What is Vetoryl?
Vetoryl is a prescription medication used in the treatment of hyperadrenocorticism, also known as
Cushing's Disease, in dogs. Cushing's Disease is a condition where too much of the hormone cortisol is produced.
Who is it for?
Vetoryl is for dogs.
What are the benefits?
Promising treatment for Cushing's Disease in dogs
Treats both pituitary-dependent and adrenal-dependent cases
Fewer & less severe side-effects reported than Mitotane
Controls excess production of cortisol
How does Vetoryl work?
Vetoryl contains trilostane, a drug that controls the adrenal gland's excess production of cortisol, which is a hormone that regulates many body processes, and is released in increase amounts during stress.
Is there a generic equivalent available?
How is it given?
Vetoryl capsules are given orally with food. Always follow the dosage instructions provided by your veterinarian. If you have difficulty giving the medication, contact your veterinarian.
This medication should only be given to the pet for whom it was prescribed.
What results can I expect?
Vetoryl is not a cure for Cushing's Disease, but can help control the symptoms. Generally improvement will be seen in several weeks. Each individual dog responds to Vetoryl differently, but the goal of therapy is to decrease the symptoms related to Cushing's disease (increased thirst and appetite, poor hair coat, etc.). In most cases, the therapy needs to be continued for the life of the dog.
If Vetoryl is discontinued, signs will reappear.
What form(s) does it come in?
Vetoryl comes in capsule form.
Please click on "More Information" for possible drug and food interactions with this medication.
Common Drug Name
What should I discuss with my veterinarian while considering Vetoryl?
The treatment program is based upon the dog's response to Vetoryl, so be sure to understand what signs you should watch for, and when to contact your veterinarian. Understand what type of exams and tests will be necessary while your pet is taking Vetoryl. Discuss the risks associated with the treatment and if any additional medications are necessary.
Tell your veterinarian if your pet has liver or kidney diseases, or may be pregnant or is nursing, or if you intend to breed your pet.
Notify your veterinarian of any other medications or supplements your pet is taking, and also if your pet has had any reactions to previous medications.
What should I do if I miss a dose?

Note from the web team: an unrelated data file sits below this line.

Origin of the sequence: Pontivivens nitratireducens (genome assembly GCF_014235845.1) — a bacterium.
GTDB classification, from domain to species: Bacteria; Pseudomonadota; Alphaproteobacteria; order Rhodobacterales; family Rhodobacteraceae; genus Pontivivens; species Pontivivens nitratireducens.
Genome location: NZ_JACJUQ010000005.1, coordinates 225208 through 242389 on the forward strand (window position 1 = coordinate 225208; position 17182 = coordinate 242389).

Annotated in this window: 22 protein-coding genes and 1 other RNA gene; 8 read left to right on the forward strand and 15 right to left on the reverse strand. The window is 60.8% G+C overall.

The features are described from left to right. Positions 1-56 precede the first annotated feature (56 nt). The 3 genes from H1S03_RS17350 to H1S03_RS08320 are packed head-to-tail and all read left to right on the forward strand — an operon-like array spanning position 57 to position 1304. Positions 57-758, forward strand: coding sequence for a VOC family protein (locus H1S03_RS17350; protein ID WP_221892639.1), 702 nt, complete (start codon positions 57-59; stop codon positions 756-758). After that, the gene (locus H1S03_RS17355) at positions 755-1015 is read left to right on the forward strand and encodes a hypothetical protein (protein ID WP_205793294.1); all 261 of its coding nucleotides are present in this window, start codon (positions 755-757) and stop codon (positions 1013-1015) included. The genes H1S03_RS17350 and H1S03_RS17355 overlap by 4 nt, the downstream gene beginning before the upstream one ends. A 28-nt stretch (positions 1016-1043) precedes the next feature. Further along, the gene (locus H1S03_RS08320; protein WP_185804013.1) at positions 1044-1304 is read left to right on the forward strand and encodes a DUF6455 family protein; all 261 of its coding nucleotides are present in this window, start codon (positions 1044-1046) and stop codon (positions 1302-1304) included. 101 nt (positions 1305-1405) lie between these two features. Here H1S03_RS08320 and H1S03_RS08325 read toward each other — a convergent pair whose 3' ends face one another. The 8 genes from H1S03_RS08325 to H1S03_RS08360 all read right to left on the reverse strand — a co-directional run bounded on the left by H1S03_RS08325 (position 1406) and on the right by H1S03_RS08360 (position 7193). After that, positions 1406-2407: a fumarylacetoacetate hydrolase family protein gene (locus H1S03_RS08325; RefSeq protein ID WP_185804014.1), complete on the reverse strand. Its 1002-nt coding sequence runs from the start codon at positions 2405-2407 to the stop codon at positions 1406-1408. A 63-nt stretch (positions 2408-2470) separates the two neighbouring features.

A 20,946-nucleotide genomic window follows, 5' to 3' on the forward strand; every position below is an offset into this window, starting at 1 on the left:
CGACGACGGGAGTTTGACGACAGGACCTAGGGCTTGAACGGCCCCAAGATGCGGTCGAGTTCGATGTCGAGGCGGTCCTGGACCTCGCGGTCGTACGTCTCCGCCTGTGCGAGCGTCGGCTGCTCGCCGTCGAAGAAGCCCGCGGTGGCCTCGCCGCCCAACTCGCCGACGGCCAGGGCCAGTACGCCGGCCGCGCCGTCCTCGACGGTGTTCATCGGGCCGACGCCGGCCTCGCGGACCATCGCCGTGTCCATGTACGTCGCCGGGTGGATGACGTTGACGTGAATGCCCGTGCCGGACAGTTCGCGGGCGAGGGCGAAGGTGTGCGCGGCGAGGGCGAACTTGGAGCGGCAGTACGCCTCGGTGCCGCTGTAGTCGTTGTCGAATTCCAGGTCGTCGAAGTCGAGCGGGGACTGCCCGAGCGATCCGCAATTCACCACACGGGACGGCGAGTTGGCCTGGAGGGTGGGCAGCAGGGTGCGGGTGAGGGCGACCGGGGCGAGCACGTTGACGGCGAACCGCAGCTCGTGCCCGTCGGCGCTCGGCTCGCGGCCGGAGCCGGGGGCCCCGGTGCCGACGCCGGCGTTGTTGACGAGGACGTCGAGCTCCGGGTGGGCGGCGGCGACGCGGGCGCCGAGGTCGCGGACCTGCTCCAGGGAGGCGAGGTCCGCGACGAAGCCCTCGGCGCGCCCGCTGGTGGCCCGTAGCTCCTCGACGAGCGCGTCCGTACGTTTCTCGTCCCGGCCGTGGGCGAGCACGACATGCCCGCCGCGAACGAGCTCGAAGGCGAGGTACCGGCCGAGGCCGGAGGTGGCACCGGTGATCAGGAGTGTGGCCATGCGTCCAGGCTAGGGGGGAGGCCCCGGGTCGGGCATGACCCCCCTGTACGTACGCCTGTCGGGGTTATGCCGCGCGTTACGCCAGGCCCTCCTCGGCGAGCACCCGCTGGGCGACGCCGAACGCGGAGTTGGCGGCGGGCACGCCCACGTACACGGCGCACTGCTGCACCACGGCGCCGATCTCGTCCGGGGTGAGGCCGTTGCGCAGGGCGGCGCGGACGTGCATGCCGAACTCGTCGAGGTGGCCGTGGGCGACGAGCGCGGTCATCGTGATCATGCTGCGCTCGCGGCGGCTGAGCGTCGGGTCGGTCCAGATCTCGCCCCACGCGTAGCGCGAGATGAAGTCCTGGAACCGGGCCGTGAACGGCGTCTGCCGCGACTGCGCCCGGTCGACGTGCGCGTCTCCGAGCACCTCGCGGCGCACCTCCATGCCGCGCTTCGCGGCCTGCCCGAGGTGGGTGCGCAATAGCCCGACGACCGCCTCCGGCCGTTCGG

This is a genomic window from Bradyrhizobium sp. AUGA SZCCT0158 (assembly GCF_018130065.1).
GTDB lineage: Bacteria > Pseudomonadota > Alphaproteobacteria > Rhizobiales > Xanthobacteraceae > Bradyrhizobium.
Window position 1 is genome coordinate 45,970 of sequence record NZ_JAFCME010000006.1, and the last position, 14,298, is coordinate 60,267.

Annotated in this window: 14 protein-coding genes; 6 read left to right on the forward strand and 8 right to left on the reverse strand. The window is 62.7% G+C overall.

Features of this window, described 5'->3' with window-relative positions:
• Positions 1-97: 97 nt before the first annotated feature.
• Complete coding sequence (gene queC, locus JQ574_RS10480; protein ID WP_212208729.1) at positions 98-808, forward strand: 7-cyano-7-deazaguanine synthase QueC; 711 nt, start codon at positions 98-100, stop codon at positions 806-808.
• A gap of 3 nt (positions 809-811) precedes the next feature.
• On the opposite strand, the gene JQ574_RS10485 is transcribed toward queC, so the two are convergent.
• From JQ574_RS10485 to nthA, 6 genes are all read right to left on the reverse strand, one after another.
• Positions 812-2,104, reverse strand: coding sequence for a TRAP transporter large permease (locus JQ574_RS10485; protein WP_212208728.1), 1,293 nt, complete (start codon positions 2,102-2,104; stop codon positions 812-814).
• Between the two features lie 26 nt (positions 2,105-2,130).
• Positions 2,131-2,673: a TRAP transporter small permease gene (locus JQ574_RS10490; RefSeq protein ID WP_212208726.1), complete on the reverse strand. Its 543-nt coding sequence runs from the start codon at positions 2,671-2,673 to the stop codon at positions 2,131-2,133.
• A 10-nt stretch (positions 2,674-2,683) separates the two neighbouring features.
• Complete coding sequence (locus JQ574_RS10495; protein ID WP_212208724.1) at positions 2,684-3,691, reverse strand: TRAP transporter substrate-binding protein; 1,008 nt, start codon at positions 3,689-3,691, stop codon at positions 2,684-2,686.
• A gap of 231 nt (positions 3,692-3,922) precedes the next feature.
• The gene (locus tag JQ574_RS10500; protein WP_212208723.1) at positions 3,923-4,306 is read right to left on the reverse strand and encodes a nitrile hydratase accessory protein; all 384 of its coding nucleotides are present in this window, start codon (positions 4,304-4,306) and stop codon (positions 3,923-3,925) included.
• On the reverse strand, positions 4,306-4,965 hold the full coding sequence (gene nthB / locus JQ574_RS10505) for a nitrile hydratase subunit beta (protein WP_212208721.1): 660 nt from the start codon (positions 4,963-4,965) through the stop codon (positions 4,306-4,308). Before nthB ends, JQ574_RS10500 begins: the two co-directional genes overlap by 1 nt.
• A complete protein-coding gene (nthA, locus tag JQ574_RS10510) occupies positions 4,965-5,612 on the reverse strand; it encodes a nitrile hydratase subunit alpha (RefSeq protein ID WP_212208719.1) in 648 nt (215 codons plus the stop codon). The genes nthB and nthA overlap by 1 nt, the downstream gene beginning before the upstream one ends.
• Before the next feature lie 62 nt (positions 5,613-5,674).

If you miss a dose, give it as soon as you remember. If it is almost time for the next dose, skip the one you missed and go back to the regular schedule. Do not give two doses at once.
What is the most important information I should know?
Fully understand your veterinarian's instructions and what side effects of the drug to watch for.
Wash your hands after giving Vetoryl to your dog, and do not handle the medication if you are pregnant.
Who should not take it?
Not for use in animals hypersensitive (allergic) to trilostane.
Do not use in pregnant animals. The safe use of this drug has not been determined in lactating dogs (females nursing their young) or dogs intended for breeding.
Do not use in animals with primary liver disease or certain kidney diseases.
What side effects may be seen when taking Vetoryl?
You may see an unexpected decrease in appetite, vomiting, diarrhea, and lethargy. Rarely, may see
more serious adverse effects including severe depression, bloody diarrhea, collapse, or other severe reactions, possibly leading to death. If you think your dog is having a reaction to Vetoryl, discontinue use and consult your veterinarian immediately.
If your pet experiences an allergic reaction to the medication, signs may include facial swelling, hives, scratching, sudden onset of diarrhea, vomiting, shock, seizures, pale gums, cold limbs, or coma. If you observe any of these signs, contact your veterinarian immediately.
How is it stored?
Store at room temperature in a tight, light-resistant, childproof container. Keep out of reach of children and pets.
What should I do if I know of or suspect there has been an overdose?
Should overdose occur, you may see lethargy, weakness, vomiting, or collapse. If you know or suspect your pet has had an overdose, or if you observe any of these signs in your pet, contact your veterinarian immediately.
What should I avoid when giving my pet Vetoryl? Human Precautions: Wear gloves and/or wash hands after use. Do not open, empty or divide capsules. Do not handle capsules if you are pregnant, or may become pregnant.
Notify your veterinarian of any other medications, including vitamins and supplements your pet is taking while your pet is receiving Vetoryl. Consult your veterinarian before using Vetoryl with ACE inhibitors such as enalapril, potassium-sparing diuretics such as spironolactone, ketoconazole, or
potassium supplements since interactions may occur.
Where is more information available?
Ask your veterinarian, consult with one of our pharmacists at 1-800-447-3021, or see the
Patient Information Sheet on this medication.
Adrenal disease is very treatable in most cases. Not treating adrenal disease is condemning your ferret to die, when this doesn't have to be the case. If you see signs of adrenal disease in your ferret, please get him checked out as soon as possible.